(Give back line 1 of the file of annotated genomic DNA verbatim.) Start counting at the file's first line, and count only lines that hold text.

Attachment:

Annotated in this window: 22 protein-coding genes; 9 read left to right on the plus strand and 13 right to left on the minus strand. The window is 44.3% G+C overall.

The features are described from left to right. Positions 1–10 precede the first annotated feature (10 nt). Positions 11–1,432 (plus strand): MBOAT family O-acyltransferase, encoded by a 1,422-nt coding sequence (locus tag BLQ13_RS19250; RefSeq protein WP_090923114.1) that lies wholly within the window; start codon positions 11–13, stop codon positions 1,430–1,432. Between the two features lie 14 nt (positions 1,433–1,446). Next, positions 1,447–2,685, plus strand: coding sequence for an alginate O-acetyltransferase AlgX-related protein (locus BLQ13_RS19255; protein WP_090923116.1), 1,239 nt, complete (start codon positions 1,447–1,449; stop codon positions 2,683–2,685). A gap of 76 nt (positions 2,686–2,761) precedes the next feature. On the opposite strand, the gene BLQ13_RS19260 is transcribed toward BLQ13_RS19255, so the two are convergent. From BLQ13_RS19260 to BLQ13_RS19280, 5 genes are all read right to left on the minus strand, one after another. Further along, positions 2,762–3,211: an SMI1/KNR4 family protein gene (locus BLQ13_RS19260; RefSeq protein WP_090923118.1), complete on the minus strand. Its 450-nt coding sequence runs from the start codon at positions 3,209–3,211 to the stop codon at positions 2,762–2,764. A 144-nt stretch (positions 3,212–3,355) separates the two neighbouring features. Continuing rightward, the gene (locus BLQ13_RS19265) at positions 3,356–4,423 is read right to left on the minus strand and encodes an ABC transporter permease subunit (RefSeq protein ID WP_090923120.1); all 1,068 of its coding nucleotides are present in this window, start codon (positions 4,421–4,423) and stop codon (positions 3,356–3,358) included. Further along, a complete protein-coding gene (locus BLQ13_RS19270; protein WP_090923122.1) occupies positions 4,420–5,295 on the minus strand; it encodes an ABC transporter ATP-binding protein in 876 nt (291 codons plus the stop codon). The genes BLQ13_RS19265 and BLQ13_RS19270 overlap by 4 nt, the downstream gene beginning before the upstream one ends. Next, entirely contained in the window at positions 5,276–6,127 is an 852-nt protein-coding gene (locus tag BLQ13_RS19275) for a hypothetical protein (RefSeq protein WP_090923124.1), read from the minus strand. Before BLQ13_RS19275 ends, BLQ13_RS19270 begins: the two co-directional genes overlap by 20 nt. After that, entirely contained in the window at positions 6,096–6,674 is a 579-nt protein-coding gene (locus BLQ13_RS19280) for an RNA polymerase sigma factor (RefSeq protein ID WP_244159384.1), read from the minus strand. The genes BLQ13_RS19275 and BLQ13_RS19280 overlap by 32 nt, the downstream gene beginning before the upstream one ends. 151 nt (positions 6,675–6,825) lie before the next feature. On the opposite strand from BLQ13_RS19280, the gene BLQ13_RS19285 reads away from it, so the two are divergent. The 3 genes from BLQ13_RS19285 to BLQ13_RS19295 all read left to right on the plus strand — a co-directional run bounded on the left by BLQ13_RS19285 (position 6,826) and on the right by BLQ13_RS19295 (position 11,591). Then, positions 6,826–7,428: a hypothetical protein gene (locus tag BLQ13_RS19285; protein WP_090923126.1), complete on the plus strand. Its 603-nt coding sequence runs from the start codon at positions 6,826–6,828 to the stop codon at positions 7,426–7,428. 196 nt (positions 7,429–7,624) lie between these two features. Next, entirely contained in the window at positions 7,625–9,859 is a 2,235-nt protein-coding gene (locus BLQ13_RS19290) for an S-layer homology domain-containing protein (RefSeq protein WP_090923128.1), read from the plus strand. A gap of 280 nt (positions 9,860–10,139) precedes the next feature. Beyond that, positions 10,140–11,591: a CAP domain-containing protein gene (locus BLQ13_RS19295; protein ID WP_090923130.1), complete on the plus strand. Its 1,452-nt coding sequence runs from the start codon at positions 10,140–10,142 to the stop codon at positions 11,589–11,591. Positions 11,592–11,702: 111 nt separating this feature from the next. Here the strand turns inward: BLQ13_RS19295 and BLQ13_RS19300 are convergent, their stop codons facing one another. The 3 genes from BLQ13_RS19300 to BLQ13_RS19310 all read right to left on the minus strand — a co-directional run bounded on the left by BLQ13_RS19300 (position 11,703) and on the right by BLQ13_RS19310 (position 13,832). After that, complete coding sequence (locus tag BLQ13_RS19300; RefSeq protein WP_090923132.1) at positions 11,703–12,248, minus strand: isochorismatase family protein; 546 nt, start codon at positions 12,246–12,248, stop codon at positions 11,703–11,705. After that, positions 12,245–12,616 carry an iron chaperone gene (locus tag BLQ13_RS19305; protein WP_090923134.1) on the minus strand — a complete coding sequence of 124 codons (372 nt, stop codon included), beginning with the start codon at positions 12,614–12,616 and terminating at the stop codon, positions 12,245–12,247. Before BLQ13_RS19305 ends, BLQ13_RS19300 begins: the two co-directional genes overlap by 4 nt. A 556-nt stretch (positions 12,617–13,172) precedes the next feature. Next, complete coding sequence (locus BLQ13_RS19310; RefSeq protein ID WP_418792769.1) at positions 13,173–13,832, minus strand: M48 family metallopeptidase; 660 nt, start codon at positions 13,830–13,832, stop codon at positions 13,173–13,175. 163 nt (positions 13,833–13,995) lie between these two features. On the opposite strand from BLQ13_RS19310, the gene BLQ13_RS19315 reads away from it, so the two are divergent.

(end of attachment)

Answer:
Annotated in this window: 22 protein-coding genes; 9 read left to right on the plus strand and 13 right to left on the minus strand. The window is 44.3% G+C overall.